COVID-19: The challenge of providing children an education during a pandemic

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ALBUQUERQUE, N.M.- Life changed a lot over the past 12 months.

Samantha and Derrek Vollmar, who are both teachers and parents, had to get creative to make things work.

"The word I keep thinking of is adaptability for teachers and students," Derrek said.

"I have students who are taking care of younger siblings at home, while their parents are working, and we have parents working with five kids in one setting so, you know, there have been many challenges with that." Samantha added.

Many of the challenges of virtual learning are showing up on report cards. According to data provided to the state legislature, as many as four in five New Mexico students are failing at least one class.

The Vollmars said they’ve had to get created to keep their students engaged.

Derrek said he’s even dressed up as superheroes to keep his students focused.

Samantha said she’s doing her best to connect with her 7th and 8th grade English students, who she has never met outside the virtual classroom.

"I miss being in that classroom so much so I can read, and I can tell when a kid is just not getting something, and on a screen that is so much harder, not impossible, but it’s harder," she said.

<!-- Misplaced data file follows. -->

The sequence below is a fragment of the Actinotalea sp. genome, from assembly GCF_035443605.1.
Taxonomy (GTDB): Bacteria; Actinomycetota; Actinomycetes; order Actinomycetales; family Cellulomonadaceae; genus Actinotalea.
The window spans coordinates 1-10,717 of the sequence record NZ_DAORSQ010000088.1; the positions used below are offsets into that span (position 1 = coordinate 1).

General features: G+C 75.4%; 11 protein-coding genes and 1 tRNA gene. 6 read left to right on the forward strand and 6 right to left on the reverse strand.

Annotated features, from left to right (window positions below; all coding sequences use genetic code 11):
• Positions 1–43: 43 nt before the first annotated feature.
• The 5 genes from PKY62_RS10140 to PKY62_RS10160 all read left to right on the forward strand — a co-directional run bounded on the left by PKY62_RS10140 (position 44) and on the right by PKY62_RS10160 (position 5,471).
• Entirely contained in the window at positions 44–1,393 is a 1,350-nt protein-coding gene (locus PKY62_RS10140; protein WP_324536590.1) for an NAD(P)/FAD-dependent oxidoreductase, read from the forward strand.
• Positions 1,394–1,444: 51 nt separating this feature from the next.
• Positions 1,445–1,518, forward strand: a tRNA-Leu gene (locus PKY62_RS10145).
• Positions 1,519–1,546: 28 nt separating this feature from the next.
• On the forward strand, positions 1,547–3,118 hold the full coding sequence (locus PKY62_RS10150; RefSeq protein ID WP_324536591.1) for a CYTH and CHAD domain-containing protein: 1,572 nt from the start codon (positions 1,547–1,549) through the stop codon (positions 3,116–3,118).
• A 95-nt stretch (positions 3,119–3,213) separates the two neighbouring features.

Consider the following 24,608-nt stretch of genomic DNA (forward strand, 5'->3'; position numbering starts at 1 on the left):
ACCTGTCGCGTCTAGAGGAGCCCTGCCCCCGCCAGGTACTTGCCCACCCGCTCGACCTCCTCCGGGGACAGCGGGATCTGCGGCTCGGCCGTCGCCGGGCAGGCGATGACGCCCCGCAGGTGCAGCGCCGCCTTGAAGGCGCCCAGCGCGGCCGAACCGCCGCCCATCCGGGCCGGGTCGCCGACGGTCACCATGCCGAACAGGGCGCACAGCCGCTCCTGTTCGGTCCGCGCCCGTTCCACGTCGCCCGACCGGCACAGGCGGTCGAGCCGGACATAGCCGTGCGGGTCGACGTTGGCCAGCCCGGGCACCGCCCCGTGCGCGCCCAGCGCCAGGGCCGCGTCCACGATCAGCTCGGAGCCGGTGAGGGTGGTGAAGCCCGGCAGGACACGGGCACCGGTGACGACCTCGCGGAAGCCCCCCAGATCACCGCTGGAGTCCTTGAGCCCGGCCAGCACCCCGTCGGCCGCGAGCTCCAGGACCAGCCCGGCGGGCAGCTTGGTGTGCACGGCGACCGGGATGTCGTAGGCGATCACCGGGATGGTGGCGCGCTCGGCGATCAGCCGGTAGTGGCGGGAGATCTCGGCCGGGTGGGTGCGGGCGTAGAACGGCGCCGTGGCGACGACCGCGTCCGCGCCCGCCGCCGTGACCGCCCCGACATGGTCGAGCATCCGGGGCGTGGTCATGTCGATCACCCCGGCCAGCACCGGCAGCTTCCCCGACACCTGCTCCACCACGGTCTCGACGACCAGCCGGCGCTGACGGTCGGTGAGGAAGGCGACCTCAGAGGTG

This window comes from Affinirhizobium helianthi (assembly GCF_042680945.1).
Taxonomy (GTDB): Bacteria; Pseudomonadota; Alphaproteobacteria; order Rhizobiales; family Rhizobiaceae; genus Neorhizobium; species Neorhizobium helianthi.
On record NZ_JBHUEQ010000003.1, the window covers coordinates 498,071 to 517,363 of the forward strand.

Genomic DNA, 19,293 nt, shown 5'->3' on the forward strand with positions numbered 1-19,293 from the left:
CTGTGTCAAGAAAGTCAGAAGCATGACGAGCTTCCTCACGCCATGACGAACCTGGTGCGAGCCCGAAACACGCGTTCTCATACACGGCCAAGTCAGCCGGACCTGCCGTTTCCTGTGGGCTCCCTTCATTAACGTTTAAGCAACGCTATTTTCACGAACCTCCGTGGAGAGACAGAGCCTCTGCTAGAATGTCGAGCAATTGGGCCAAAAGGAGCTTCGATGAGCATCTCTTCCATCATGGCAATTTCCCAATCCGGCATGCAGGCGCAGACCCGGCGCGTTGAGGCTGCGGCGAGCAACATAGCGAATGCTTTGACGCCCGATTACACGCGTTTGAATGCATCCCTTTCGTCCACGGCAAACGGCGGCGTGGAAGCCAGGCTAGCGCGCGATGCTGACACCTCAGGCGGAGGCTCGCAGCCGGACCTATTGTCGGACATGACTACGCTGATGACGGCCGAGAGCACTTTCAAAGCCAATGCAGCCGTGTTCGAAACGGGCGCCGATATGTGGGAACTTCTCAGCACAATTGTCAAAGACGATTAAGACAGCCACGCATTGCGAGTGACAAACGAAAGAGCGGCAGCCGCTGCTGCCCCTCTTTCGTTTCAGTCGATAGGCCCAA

In addition to teaching other children, the Vollmars have to make sure their children are getting an education at home.

Their oldest child, chandler, is in kindergarten.

"A lot is asked of parents, and it can be overwhelming, and I say that as a kindergarten teacher, and she’s in kindergarten. So I should know exactly what’s going on all the time, and there are moments where I’m like ‘oh, yes, we have to do this, we have to do that.’ and yes, we miss things all the time, and I might think of it because I’m thinking of my own class and not anything to do with her."

Virtual learning isn’t all bad. Some students have become a lot more independent.

Chandler logs herself into her classroom every day.

And when time is short, the Vollmars say they’ve realized what has to be taught versus what would be nice to include in a lesson.

However, while there are benefits, many admit there is no replacing the in-person connection a student has with their teacher.

"It’s not where the heart is, and I just hope we can continue to prioritize relationships because that’s what’s worked online, that’s what works in the classroom, we can prioritize those essential standards we think is most important," Samantha said.

Samantha and Derrek are not alone in the challenges they faced. Thousands of New Mexicans had to work and teach their children.

The couple hopes we all learned from this moment.

"We’re doing the best we can, this is a crazy year, you know, we will work through this and get through it together," Derrek said.